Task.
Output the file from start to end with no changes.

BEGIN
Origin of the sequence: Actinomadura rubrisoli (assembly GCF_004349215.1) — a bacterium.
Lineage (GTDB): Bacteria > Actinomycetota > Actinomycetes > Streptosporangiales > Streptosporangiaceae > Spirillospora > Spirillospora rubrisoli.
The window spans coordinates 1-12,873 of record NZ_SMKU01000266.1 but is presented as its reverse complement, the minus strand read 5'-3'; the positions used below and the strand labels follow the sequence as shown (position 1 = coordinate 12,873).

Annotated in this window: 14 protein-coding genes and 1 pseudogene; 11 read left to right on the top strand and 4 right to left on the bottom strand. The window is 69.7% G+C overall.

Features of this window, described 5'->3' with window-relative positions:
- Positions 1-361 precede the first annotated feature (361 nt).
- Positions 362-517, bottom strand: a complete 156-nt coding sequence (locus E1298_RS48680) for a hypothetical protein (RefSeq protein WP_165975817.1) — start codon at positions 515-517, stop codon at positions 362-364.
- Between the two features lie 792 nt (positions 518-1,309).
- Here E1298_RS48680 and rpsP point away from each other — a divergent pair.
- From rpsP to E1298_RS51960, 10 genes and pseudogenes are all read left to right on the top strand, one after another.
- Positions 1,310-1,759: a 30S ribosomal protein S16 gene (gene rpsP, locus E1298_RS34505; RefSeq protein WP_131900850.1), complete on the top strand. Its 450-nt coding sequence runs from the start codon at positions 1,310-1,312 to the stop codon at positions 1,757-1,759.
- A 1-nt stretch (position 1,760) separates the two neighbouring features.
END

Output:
Origin of the sequence: Actinomadura rubrisoli (assembly GCF_004349215.1) — a bacterium.
Lineage (GTDB): Bacteria > Actinomycetota > Actinomycetes > Streptosporangiales > Streptosporangiaceae > Spirillospora > Spirillospora rubrisoli.
The window spans coordinates 1-12,873 of record NZ_SMKU01000266.1 but is presented as its reverse complement, the minus strand read 5'-3'; the positions used below and the strand labels follow the sequence as shown (position 1 = coordinate 12,873).

Annotated in this window: 14 protein-coding genes and 1 pseudogene; 11 read left to right on the top strand and 4 right to left on the bottom strand. The window is 69.7% G+C overall.

Features of this window, described 5'->3' with window-relative positions:
- Positions 1-361 precede the first annotated feature (361 nt).
- Positions 362-517, bottom strand: a complete 156-nt coding sequence (locus E1298_RS48680) for a hypothetical protein (RefSeq protein WP_165975817.1) — start codon at positions 515-517, stop codon at positions 362-364.
- Between the two features lie 792 nt (positions 518-1,309).
- Here E1298_RS48680 and rpsP point away from each other — a divergent pair.
- From rpsP to E1298_RS51960, 10 genes and pseudogenes are all read left to right on the top strand, one after another.
- Positions 1,310-1,759: a 30S ribosomal protein S16 gene (gene rpsP, locus E1298_RS34505; RefSeq protein WP_131900850.1), complete on the top strand. Its 450-nt coding sequence runs from the start codon at positions 1,310-1,312 to the stop codon at positions 1,757-1,759.
- A 1-nt stretch (position 1,760) separates the two neighbouring features.